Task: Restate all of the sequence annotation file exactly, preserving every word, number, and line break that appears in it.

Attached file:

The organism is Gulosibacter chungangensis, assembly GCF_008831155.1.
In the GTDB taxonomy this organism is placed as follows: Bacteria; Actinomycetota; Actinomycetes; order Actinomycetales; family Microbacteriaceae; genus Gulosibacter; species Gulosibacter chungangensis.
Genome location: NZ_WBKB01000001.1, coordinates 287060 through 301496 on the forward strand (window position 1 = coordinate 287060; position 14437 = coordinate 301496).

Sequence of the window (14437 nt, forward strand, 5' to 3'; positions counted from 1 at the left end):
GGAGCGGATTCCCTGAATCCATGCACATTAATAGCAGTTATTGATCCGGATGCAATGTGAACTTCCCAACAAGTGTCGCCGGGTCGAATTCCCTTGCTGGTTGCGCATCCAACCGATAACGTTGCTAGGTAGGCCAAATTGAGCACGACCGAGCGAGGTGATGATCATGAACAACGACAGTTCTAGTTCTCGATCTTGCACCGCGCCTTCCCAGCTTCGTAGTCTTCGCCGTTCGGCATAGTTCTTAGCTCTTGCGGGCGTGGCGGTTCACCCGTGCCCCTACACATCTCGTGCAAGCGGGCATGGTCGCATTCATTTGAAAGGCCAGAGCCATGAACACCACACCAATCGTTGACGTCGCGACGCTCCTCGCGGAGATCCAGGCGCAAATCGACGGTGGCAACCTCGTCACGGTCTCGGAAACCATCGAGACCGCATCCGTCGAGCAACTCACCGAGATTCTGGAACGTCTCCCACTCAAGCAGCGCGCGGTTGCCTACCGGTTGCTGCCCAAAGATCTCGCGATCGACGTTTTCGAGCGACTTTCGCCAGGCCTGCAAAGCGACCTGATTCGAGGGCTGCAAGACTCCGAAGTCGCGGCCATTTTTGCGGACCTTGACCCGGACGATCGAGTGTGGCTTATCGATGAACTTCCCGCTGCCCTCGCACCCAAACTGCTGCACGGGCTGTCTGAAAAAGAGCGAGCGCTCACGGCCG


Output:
The organism is Gulosibacter chungangensis, assembly GCF_008831155.1.
In the GTDB taxonomy this organism is placed as follows: Bacteria; Actinomycetota; Actinomycetes; order Actinomycetales; family Microbacteriaceae; genus Gulosibacter; species Gulosibacter chungangensis.
Genome location: NZ_WBKB01000001.1, coordinates 287060 through 301496 on the forward strand (window position 1 = coordinate 287060; position 14437 = coordinate 301496).

Sequence of the window (14437 nt, forward strand, 5' to 3'; positions counted from 1 at the left end):
GGAGCGGATTCCCTGAATCCATGCACATTAATAGCAGTTATTGATCCGGATGCAATGTGAACTTCCCAACAAGTGTCGCCGGGTCGAATTCCCTTGCTGGTTGCGCATCCAACCGATAACGTTGCTAGGTAGGCCAAATTGAGCACGACCGAGCGAGGTGATGATCATGAACAACGACAGTTCTAGTTCTCGATCTTGCACCGCGCCTTCCCAGCTTCGTAGTCTTCGCCGTTCGGCATAGTTCTTAGCTCTTGCGGGCGTGGCGGTTCACCCGTGCCCCTACACATCTCGTGCAAGCGGGCATGGTCGCATTCATTTGAAAGGCCAGAGCCATGAACACCACACCAATCGTTGACGTCGCGACGCTCCTCGCGGAGATCCAGGCGCAAATCGACGGTGGCAACCTCGTCACGGTCTCGGAAACCATCGAGACCGCATCCGTCGAGCAACTCACCGAGATTCTGGAACGTCTCCCACTCAAGCAGCGCGCGGTTGCCTACCGGTTGCTGCCCAAAGATCTCGCGATCGACGTTTTCGAGCGACTTTCGCCAGGCCTGCAAAGCGACCTGATTCGAGGGCTGCAAGACTCCGAAGTCGCGGCCATTTTTGCGGACCTTGACCCGGACGATCGAGTGTGGCTTATCGATGAACTTCCCGCTGCCCTCGCACCCAAACTGCTGCACGGGCTGTCTGAAAAAGAGCGAGCGCTCACGGCCG